where ,

. The latter choice assigns more weight to times with more observations at risk. A natural linear test for the null hypothesis

is the area under the weighted difference curve

where is the Lebesgue measure on the Borel -algebra . To establish the asymptotic distribution of the test statistic we assume the following conditions.

  • The potential right censoring and left truncation are independent of the counting processes and noninformative about .

  • as .

  • The counting processes are bounded in the sense that for some constant .

  • for all the transient states .

  • The cumulative transition intensities are continuous functions of bounded variation on .

  • The weight converges uniformly to a nonnegative uniformly bounded function on .

Remark 1.

In some applications condition C4 may not be satisfied for some timepoints for one or more states . In such cases one can restrict the comparison interval to with , such that for those . In such cases the test statistic becomes

Before stating the theorem about the asymptotic distribution of test statistic we define the functions

where and are the counting and at-risk processes of the th observation in the th sample at time . Also, define to be the subset of which contains the potential absorbing states. The set will be null for non-absorbing Markov processes.

Theorem 1 provides the asymptotic distribution of under the null hypothesis.

Theorem 1.

Suppose that conditions C1-C6 hold. Then under the null hypothesis

where and

with

for .

Remark 2.

The functions , p=1,2, in Theorem 1 are the influence functions of the Aalen–Johansen estimator.

A consistent (in probability) estimator of the variance

is

where , , are estimated by replacing the expectations with sample averages and the unknown parameters with their uniform consistent estimates. Now, Theorem 1 and can be used to constuct a -test for the null hypothesis as:

The actual significance level can then be avaluated under the standard normal distribution as usual.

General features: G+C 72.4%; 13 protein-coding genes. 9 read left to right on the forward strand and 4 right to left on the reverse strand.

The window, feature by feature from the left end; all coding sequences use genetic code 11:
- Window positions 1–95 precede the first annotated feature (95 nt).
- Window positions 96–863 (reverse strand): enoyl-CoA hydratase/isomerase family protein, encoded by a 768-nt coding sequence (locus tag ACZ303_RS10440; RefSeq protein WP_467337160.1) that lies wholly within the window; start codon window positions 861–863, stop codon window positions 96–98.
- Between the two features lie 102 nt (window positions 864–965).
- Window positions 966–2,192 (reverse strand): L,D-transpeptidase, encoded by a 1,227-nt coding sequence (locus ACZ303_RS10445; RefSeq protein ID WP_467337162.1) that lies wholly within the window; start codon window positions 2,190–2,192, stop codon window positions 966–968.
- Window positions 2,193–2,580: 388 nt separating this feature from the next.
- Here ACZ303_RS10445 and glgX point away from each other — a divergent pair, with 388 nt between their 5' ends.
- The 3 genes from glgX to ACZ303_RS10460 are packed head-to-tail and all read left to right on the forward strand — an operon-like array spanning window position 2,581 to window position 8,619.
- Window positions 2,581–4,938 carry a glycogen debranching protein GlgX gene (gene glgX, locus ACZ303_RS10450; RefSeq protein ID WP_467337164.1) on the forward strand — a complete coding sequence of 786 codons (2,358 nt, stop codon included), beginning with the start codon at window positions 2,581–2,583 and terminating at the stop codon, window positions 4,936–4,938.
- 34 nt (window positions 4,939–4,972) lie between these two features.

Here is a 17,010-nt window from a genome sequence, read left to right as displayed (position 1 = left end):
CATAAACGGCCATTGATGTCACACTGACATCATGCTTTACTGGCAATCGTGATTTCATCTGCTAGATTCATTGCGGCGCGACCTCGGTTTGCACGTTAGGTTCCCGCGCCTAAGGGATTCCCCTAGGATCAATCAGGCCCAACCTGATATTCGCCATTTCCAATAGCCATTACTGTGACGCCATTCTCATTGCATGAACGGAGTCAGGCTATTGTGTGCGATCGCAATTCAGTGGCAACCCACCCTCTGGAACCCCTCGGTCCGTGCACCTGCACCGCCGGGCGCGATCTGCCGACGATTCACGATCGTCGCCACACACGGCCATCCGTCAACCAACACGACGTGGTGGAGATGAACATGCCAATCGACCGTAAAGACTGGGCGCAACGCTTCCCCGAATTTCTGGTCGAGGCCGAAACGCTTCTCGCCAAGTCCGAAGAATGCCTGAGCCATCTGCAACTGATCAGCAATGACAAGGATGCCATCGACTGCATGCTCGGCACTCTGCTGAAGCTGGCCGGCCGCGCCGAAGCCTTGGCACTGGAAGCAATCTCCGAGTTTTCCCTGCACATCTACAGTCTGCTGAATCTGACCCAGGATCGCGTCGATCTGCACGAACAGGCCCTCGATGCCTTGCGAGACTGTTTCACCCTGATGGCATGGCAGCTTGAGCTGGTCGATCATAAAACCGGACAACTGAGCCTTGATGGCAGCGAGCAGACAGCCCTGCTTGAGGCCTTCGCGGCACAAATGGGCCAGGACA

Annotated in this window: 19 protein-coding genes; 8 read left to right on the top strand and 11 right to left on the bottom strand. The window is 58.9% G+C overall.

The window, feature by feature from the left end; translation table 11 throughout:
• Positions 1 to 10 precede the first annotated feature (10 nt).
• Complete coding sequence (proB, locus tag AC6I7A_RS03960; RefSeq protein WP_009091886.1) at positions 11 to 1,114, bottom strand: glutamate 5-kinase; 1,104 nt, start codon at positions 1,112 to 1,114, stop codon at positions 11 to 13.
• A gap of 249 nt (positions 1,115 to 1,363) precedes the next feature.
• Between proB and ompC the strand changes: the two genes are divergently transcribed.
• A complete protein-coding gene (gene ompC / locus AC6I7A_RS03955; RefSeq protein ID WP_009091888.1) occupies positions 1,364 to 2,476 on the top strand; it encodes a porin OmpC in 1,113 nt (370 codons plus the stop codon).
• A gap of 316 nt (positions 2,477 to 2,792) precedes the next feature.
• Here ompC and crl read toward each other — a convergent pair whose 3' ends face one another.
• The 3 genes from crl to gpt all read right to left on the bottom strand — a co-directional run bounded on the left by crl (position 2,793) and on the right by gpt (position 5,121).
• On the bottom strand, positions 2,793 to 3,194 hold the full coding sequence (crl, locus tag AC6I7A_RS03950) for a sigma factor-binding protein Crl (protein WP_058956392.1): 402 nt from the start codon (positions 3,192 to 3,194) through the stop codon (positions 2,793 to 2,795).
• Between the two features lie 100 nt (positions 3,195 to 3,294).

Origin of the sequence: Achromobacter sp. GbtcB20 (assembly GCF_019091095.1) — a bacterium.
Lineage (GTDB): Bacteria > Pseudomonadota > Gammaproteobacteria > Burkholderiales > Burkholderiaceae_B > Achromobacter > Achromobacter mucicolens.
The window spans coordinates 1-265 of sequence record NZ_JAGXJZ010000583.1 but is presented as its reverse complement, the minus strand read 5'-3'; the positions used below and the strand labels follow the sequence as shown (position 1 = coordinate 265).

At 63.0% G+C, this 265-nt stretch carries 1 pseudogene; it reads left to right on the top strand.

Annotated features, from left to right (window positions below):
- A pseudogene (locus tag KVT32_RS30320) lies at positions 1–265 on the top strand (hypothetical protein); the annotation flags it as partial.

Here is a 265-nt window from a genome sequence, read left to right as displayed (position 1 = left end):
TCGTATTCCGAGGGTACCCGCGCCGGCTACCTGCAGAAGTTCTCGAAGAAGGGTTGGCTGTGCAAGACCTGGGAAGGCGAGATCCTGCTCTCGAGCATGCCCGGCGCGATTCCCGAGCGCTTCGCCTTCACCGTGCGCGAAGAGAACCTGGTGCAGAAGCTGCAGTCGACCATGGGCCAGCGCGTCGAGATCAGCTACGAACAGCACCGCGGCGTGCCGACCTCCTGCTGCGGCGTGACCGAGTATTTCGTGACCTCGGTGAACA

2.3 -norm-based and Kolmogorov–Smirnov-type tests

A linear test is not the optimal choice when the two transition probability curves under comparison cross at one or more timepoints. In this section, we propose alternative tests for such situations. The first test is a test based on an norm

while the second test is a Kolmogorov–Smirnov-type test

The Kolmogorov–Smirnov-type test is related to the graphical hypothesis testing procedure proposed by Bluhmki et al. (2018). The asymptotic null distributions of these tests are complicated. However, significance level can be easily calculated numerically by proper simulation realizations from the null distribution of these test statistics. Theorem 2 provides the basis for an approach to properly simulate realizations from the null distributions of and . Before stating Theorem 2 define the estimated functions

where , , are independent draws from .

Theorem 2.

Suppose that conditions C1-C6 hold. Then under the null hypothesis

and, conditionally on the observed data,

where and are two independent tight zero-mean Gaussian processes with covariance functions

Corollary 1.

By Theorem 2 and the continuous mapping theorem it follows that under the null hypothesis

and

The asymptotic null distributions of the omnibus tests are quite complicated and, thus, they are of limited use in terms of evaluating the significance level. However, Theorem 2 provides justification about a way to numerically calculate -values through a simple simulation technique. This can be performed as follows. In light of Theorem 2, one can simulate from the asymptotic null asymptotic distributions of the tests and by simulating multiple versions of and independently from for , and then calculating a sample for the above null distributions as

and , , respectively, where

Now, the significance level for each test can be calculated as the proportion of realizations from the corresponding null distribution that is greater than or equal to the calculated tests statistic value from the observed data.

The tests and are consistent for every fixed alternative hypothesis with . This follows from Theorem 2, the uniform consistency of the Aalen–Johansen estimator of the transition probabilities (Aalen and Johansen, 1978), condition C6, the continuity of these tests in , and Lemma 14.15 in Van der Vaart (2000).

2.4 Extensions to more complex settings

Many complications that frequently occur in practice make the application of the proposed tests improper. An important example is the problem of incompletely observed absorbing states, where missingness occurs either due to the usual nonresponse or the study design (Bakoyannis et al., 2019). A special case of this is the issue of missing causes of death in biomedical applications. In such cases, a complete case analysis, which discards cases with a missing cause of death, is well known to lead to biased estimates (Gao and Tsiatis, 2005; Lu and Liang, 2008; Bakoyannis et al., 2019). In general, more complicated cases require extensions of the standard Aalen–Johansen estimator, denoted by , to consistently estimate the transition probabilities of interest over a compact interval . In such cases, one can replace the standard Aalen–Johansen estimator with another approriate estimator in the testing procedures. Then, the linear test becomes